Herpetoculture House: Our Story

Our story begins in 2011, Herpetoculture House Digital Reptile Magazine was born of a need to give the reptile industry a magazine not over run by advertisement and/or governed by a large disconnected corporation. I wanted to develop a magazine tuned to both mobile & desktop technologies of all makes and models. Creating a new product always entails expense which is usually passed on to the consumer. Here we have kept the costs to the very bare minimum necessary to produce a quality product. We have now brought together the fields of herpetology, herpetoculture, conservation, reptile veterinary care, beginners guidance, field herping, invertebrates, and venomous species into one singular magazine the likes of which hasn’t been seen since the halcyon days of Vivarium Magazine. Before I launched this grandiose project, I spoke with hundreds of herpetoculturists in the industry. I asked if they would even be interested in an electronic reptile magazine which didn’t offer advertising, instead offering a business card size advertisement in the back of the magazine for those who wrote articles. Everyone we spoke with was excited about this new take on herpetoculture publishing. We would/are buck(ing) the system of all the ‘regular eBook retailers’ offering books only available on their devices. I would forego dealing with DRM & the rest of it to offer our magazine as a downloadable PDF file accessible by ANY device capable of running Adobe Acrobat Reader. Dismissing DRM doesn’t mean we’re not copyrighted, just that we trust our customers to respect us enough to not share our work. For those unfamiliar with DRM or Digital Rights Management it’s a technology which allows a company to lock their products to one single type of device such as a Kindle, Nook, or other such electronic reading device. For more on this please see Cory Doctorow’s piece on Digital Rights Management.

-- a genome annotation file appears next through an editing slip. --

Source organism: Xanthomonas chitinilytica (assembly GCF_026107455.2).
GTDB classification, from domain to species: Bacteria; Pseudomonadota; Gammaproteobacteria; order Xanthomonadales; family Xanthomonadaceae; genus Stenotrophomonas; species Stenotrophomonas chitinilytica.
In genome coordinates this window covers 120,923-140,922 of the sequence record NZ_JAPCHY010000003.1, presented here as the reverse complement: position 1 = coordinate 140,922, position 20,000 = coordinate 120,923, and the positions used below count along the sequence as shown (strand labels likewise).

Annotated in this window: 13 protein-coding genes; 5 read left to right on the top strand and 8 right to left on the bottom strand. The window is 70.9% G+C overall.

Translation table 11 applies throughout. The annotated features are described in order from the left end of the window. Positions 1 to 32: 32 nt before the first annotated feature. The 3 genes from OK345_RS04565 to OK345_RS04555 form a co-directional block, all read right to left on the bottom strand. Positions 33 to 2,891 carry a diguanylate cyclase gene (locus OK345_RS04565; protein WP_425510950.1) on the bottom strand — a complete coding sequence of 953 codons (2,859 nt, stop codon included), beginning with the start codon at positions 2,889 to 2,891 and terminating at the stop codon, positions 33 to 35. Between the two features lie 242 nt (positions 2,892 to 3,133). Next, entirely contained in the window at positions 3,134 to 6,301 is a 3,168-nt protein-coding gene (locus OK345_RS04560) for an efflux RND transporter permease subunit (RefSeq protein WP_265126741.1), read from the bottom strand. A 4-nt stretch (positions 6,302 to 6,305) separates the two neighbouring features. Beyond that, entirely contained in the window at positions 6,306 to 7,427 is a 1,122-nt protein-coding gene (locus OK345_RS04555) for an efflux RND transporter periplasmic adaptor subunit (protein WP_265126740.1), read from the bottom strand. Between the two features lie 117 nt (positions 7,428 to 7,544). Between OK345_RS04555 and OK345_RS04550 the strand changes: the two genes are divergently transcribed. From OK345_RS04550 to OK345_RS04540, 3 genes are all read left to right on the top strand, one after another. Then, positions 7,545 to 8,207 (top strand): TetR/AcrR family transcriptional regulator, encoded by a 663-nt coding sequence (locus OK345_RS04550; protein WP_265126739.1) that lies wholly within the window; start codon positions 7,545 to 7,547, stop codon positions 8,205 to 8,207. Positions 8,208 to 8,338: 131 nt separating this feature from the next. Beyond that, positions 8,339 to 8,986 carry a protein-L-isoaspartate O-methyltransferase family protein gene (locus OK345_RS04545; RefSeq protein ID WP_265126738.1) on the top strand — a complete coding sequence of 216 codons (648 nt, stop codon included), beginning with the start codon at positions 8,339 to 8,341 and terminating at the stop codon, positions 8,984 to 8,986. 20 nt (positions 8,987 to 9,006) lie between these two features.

Doing so allows us to offer the highest quality reptile magazine comprised of world renown authors, editors, and you our very audience. Tweet: “It’s you who write the in-depth captive care and informative articles that our industry so desperately needs.” http://ctt.ec/guyoO+

Herpetoculture House Issue 1 2011

Our first year, we looked pretty rough around the edges with graphics, layout, etc. That is until I met Kevin Oskow our Creative Director. Kevin revolutionized the entire feeling and meaning of Herpetoculture House with his design work. At that same time I purchased a MacBook Pro (affiliate link) & discovered what numerous people had been telling me all along. ‘Mac was the only way to go when desktop publishing.’ They weren’t kidding, we changed the entire design of the magazine with the Herpetoculture House Magazine 2011 Annual. Ever since,  with our increasing talent pool of authors and designers we’re now creating a completely green (no trees killed here) digital reptile magazine featuring the most content per issue of any other paper or digital reptile publication in circulation today. 2012 saw further changes for us as a magazine. We introduced new regular appearing columns. Tales & Trails is authored by the incredible field herper Melissa Coakley who travels the world searching for reptiles and more! Herpetoculture 101 by Lillie Nyte takes readers step by virtual step through the adventures of first time ownership of reptiles. Ask the Vet by Dr. McCormack a practicing exotic veterinarian based in the United Kingdom answers readers questions as well as offers advice regarding veterinary care. Ron Tremper (yes that Ron Tremper) writes The Tremper Insider where he shares his inordinate amount of herpetological knowledge with our readers every other month. Jim Shivers is our travelling reporter so to speak, he writes our Reptile Journal column. He attends as many shows as he possibly can every year and reports back us with reviews and news about all the reptile shows.

Herp House 2012 Annual

On top of all of this, we offer feature articles written by both herpetologists and herpetoculturists which opens a broad discourse of varying ideas & options of how to not only care for our captive companions but also, to conserve the various reptiles, amphibians, and invertebrates of the world. All of our articles are initially peer-reviewed by a group of fellow herpetologists & herpetoculturists for accuracy of data,  then they are finally reviewed by Dr. Robert G Sprackland or one of our assistant editors. If you are interested in submitting work to Herpetoculture House Magazine please see our submission guidelines.

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